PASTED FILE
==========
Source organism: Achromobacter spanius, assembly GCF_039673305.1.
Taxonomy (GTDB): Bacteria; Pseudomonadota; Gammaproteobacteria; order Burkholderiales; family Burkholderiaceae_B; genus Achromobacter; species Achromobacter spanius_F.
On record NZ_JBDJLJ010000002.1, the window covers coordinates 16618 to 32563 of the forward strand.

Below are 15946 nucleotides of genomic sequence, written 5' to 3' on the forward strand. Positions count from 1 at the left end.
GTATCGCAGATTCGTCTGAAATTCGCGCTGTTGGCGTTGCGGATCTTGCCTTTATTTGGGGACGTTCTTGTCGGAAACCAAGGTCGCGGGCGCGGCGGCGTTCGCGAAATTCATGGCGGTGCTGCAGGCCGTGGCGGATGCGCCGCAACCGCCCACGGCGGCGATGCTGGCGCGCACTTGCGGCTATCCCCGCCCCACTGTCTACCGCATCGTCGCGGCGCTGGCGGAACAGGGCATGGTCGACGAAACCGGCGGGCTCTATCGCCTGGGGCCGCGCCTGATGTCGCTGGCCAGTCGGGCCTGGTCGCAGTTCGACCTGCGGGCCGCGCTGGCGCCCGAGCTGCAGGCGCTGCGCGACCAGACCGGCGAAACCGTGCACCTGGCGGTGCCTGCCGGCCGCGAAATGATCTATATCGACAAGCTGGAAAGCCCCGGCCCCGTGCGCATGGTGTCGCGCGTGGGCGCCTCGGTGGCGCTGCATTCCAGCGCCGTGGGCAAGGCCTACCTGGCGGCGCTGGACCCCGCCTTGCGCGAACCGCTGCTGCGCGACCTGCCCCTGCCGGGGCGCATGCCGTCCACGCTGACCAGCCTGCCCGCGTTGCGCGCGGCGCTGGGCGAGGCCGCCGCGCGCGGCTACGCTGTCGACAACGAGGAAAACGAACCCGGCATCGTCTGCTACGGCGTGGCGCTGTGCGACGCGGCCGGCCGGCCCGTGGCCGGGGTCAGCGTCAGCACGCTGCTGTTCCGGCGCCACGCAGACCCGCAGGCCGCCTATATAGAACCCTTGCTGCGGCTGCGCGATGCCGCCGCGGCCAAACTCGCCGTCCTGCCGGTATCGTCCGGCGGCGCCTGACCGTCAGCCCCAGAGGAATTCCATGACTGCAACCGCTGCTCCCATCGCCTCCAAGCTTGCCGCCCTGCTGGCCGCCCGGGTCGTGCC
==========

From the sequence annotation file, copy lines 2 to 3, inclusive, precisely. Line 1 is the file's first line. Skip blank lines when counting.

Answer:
Taxonomy (GTDB): Bacteria; Pseudomonadota; Gammaproteobacteria; order Burkholderiales; family Burkholderiaceae_B; genus Achromobacter; species Achromobacter spanius_F.
On record NZ_JBDJLJ010000002.1, the window covers coordinates 16618 to 32563 of the forward strand.